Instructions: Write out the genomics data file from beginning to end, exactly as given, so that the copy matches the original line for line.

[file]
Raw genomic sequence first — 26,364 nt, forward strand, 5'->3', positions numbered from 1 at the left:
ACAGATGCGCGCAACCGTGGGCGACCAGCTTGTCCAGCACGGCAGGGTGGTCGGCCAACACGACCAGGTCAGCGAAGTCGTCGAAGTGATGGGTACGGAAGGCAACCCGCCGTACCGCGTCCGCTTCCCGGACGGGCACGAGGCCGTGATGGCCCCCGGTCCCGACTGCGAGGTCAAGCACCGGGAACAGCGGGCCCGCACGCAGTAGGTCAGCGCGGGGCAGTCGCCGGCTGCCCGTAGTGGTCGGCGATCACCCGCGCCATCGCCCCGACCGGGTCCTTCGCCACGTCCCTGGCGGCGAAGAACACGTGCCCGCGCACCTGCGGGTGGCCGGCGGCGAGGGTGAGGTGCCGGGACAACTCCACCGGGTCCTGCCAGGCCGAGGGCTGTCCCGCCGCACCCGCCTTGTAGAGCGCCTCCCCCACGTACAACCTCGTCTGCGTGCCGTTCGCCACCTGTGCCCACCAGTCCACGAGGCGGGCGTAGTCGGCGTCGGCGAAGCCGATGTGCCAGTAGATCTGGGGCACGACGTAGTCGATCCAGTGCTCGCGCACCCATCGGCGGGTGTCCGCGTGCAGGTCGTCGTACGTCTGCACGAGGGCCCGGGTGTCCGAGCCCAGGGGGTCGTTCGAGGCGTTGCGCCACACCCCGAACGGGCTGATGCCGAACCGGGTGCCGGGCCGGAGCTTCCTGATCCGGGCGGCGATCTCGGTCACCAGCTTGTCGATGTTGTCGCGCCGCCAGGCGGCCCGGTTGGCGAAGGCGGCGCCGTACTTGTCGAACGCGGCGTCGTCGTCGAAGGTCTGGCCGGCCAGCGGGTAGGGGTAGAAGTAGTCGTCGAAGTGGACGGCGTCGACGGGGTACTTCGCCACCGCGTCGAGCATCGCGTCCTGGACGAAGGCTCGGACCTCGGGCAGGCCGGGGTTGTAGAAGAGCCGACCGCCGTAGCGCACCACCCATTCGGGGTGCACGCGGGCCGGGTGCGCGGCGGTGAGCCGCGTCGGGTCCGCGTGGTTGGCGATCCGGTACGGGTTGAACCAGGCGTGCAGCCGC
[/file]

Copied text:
Raw genomic sequence first — 26,364 nt, forward strand, 5'->3', positions numbered from 1 at the left:
ACAGATGCGCGCAACCGTGGGCGACCAGCTTGTCCAGCACGGCAGGGTGGTCGGCCAACACGACCAGGTCAGCGAAGTCGTCGAAGTGATGGGTACGGAAGGCAACCCGCCGTACCGCGTCCGCTTCCCGGACGGGCACGAGGCCGTGATGGCCCCCGGTCCCGACTGCGAGGTCAAGCACCGGGAACAGCGGGCCCGCACGCAGTAGGTCAGCGCGGGGCAGTCGCCGGCTGCCCGTAGTGGTCGGCGATCACCCGCGCCATCGCCCCGACCGGGTCCTTCGCCACGTCCCTGGCGGCGAAGAACACGTGCCCGCGCACCTGCGGGTGGCCGGCGGCGAGGGTGAGGTGCCGGGACAACTCCACCGGGTCCTGCCAGGCCGAGGGCTGTCCCGCCGCACCCGCCTTGTAGAGCGCCTCCCCCACGTACAACCTCGTCTGCGTGCCGTTCGCCACCTGTGCCCACCAGTCCACGAGGCGGGCGTAGTCGGCGTCGGCGAAGCCGATGTGCCAGTAGATCTGGGGCACGACGTAGTCGATCCAGTGCTCGCGCACCCATCGGCGGGTGTCCGCGTGCAGGTCGTCGTACGTCTGCACGAGGGCCCGGGTGTCCGAGCCCAGGGGGTCGTTCGAGGCGTTGCGCCACACCCCGAACGGGCTGATGCCGAACCGGGTGCCGGGCCGGAGCTTCCTGATCCGGGCGGCGATCTCGGTCACCAGCTTGTCGATGTTGTCGCGCCGCCAGGCGGCCCGGTTGGCGAAGGCGGCGCCGTACTTGTCGAACGCGGCGTCGTCGTCGAAGGTCTGGCCGGCCAGCGGGTAGGGGTAGAAGTAGTCGTCGAAGTGGACGGCGTCGACGGGGTACTTCGCCACCGCGTCGAGCATCGCGTCCTGGACGAAGGCTCGGACCTCGGGCAGGCCGGGGTTGTAGAAGAGCCGACCGCCGTAGCGCACCACCCATTCGGGGTGCACGCGGGCCGGGTGCGCGGCGGTGAGCCGCGTCGGGTCCGCGTGGTTGGCGATCCGGTACGGGTTGAACCAGGCGTGCAGCCGC